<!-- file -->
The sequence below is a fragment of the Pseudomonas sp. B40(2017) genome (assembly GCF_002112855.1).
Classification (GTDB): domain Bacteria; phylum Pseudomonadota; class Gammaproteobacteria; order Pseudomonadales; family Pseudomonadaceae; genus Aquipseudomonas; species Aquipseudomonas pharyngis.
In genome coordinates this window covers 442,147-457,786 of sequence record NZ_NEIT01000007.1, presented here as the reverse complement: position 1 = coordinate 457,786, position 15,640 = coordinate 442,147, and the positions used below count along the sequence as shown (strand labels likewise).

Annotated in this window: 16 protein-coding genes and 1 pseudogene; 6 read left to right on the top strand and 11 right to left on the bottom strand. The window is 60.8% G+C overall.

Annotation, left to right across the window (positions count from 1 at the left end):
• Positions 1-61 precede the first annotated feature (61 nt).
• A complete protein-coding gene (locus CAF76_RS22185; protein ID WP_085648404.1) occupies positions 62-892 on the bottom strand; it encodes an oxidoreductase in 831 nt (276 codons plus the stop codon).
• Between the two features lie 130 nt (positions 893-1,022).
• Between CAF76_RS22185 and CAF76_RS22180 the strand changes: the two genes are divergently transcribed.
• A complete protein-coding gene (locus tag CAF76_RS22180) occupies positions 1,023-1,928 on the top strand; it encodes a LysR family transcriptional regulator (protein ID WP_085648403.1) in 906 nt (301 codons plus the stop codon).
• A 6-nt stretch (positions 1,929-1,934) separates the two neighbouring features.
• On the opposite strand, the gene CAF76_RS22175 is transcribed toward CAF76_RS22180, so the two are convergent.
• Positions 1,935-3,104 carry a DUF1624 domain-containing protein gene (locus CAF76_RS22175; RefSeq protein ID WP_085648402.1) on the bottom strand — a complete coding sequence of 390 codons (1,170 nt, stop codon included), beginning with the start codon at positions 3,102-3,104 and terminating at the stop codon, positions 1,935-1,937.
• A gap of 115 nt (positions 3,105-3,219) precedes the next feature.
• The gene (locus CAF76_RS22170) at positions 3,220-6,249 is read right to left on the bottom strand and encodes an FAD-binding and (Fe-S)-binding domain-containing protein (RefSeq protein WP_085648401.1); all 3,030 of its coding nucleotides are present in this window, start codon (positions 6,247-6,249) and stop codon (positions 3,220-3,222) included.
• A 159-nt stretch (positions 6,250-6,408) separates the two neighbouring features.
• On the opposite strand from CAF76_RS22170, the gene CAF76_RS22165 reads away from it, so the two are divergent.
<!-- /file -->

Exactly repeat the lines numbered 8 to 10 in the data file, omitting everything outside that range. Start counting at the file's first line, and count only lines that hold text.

• Between the two features lie 130 nt (positions 893-1,022).
• Between CAF76_RS22185 and CAF76_RS22180 the strand changes: the two genes are divergently transcribed.
• A complete protein-coding gene (locus tag CAF76_RS22180) occupies positions 1,023-1,928 on the top strand; it encodes a LysR family transcriptional regulator (protein ID WP_085648403.1) in 906 nt (301 codons plus the stop codon).